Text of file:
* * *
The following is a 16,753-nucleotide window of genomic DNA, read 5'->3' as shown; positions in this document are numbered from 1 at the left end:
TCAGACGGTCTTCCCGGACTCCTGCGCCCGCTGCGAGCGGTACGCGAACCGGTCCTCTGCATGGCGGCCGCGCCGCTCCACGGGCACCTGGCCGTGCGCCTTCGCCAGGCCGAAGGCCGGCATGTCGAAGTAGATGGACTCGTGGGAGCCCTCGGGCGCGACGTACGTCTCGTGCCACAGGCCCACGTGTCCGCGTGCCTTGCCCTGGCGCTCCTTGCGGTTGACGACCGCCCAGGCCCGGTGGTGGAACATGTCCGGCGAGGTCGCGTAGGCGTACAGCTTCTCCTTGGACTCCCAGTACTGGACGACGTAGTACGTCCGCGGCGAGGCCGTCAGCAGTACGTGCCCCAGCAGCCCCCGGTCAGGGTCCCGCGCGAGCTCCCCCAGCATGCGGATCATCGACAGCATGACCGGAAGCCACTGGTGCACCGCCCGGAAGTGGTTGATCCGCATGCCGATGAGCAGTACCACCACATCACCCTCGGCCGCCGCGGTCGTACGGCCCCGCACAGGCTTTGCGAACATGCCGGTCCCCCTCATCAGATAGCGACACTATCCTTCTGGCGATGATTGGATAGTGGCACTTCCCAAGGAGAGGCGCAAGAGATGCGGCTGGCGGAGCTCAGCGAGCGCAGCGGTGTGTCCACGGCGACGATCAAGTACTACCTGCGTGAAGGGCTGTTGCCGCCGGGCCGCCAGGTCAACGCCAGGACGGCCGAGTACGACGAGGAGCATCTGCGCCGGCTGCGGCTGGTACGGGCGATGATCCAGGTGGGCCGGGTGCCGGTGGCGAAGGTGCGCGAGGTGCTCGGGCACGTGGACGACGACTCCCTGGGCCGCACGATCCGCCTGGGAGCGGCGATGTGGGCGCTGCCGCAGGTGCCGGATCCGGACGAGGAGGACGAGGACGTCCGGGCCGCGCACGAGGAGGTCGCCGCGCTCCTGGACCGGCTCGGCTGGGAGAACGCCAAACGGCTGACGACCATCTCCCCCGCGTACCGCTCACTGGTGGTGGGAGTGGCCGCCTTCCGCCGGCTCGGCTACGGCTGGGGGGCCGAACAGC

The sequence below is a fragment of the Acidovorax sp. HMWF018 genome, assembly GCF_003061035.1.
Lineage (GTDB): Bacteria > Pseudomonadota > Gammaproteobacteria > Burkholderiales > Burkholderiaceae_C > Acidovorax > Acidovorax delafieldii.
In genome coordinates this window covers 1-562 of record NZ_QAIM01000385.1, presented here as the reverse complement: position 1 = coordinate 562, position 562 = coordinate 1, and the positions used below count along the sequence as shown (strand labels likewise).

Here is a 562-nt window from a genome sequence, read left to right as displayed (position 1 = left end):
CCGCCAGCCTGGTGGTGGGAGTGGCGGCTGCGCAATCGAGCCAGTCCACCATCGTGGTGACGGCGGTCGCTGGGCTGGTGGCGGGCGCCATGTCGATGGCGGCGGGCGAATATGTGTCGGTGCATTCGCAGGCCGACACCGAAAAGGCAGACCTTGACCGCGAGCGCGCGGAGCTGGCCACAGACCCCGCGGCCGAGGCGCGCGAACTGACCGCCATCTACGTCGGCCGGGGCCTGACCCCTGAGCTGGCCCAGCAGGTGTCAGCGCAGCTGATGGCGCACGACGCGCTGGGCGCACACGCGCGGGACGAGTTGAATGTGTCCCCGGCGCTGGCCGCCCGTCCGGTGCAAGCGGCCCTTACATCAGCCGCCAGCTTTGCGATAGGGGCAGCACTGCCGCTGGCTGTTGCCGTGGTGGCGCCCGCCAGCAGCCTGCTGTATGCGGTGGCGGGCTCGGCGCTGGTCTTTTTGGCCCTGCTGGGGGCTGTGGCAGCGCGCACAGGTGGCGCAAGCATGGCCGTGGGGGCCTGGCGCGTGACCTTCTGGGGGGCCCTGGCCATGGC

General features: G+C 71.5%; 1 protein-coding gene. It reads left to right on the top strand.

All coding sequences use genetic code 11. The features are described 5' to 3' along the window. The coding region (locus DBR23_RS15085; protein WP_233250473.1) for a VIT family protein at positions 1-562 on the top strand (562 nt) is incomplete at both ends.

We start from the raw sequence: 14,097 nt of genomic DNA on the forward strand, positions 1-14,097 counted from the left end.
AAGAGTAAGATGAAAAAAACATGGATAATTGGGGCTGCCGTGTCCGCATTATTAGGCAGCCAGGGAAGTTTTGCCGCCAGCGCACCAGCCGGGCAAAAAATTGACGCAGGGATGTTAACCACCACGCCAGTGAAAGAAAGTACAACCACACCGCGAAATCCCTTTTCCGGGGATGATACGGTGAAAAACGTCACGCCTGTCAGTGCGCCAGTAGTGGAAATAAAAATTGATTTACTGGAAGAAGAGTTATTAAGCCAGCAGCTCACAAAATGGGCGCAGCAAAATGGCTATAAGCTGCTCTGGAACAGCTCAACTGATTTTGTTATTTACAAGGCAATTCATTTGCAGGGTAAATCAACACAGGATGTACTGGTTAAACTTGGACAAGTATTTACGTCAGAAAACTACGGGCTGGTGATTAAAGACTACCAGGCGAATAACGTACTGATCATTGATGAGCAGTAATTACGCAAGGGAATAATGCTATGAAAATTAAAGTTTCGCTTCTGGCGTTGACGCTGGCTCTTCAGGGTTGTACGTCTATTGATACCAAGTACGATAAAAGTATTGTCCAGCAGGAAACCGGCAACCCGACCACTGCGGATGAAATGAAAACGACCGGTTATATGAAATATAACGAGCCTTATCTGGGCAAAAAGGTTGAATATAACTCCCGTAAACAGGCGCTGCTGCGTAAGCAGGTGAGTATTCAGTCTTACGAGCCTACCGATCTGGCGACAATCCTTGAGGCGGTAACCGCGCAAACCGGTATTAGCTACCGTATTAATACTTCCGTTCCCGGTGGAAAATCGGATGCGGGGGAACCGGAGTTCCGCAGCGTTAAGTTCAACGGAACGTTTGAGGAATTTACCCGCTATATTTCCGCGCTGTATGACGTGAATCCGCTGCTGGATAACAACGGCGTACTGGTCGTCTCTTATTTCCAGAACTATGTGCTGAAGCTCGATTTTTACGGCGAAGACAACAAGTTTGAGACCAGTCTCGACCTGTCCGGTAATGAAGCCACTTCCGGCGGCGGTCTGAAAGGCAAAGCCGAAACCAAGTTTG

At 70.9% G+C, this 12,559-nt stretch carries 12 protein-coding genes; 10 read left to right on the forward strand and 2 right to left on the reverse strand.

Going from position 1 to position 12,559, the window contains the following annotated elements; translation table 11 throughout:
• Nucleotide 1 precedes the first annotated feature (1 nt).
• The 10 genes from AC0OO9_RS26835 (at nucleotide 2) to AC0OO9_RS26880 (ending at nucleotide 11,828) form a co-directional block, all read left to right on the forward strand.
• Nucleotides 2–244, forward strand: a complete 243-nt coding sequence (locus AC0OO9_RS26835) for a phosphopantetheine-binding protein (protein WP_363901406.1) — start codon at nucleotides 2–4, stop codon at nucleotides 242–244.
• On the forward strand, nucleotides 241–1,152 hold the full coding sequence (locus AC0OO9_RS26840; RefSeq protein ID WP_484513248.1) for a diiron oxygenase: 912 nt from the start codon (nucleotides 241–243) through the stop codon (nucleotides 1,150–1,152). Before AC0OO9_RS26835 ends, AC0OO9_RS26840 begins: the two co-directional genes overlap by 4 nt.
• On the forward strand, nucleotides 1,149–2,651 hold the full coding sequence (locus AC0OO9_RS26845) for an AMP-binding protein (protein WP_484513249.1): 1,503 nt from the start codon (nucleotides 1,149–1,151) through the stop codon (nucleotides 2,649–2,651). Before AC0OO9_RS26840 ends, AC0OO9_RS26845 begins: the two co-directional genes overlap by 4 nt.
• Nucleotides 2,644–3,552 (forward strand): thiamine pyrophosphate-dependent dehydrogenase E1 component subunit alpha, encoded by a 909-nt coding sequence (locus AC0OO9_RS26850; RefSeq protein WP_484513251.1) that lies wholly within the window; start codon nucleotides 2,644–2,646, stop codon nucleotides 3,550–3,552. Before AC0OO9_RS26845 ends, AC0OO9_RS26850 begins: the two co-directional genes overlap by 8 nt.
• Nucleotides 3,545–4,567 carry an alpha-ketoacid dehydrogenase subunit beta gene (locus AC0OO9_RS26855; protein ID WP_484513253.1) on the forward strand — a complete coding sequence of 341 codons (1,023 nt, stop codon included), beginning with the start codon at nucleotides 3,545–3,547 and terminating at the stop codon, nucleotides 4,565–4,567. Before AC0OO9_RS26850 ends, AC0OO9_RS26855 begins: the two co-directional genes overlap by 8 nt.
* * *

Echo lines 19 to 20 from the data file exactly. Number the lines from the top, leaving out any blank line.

• Nucleotides 2,644–3,552 (forward strand): thiamine pyrophosphate-dependent dehydrogenase E1 component subunit alpha, encoded by a 909-nt coding sequence (locus AC0OO9_RS26850; RefSeq protein WP_484513251.1) that lies wholly within the window; start codon nucleotides 2,644–2,646, stop codon nucleotides 3,550–3,552. Before AC0OO9_RS26845 ends, AC0OO9_RS26850 begins: the two co-directional genes overlap by 8 nt.
• Nucleotides 3,545–4,567 carry an alpha-ketoacid dehydrogenase subunit beta gene (locus AC0OO9_RS26855; protein ID WP_484513253.1) on the forward strand — a complete coding sequence of 341 codons (1,023 nt, stop codon included), beginning with the start codon at nucleotides 3,545–3,547 and terminating at the stop codon, nucleotides 4,565–4,567. Before AC0OO9_RS26850 ends, AC0OO9_RS26855 begins: the two co-directional genes overlap by 8 nt.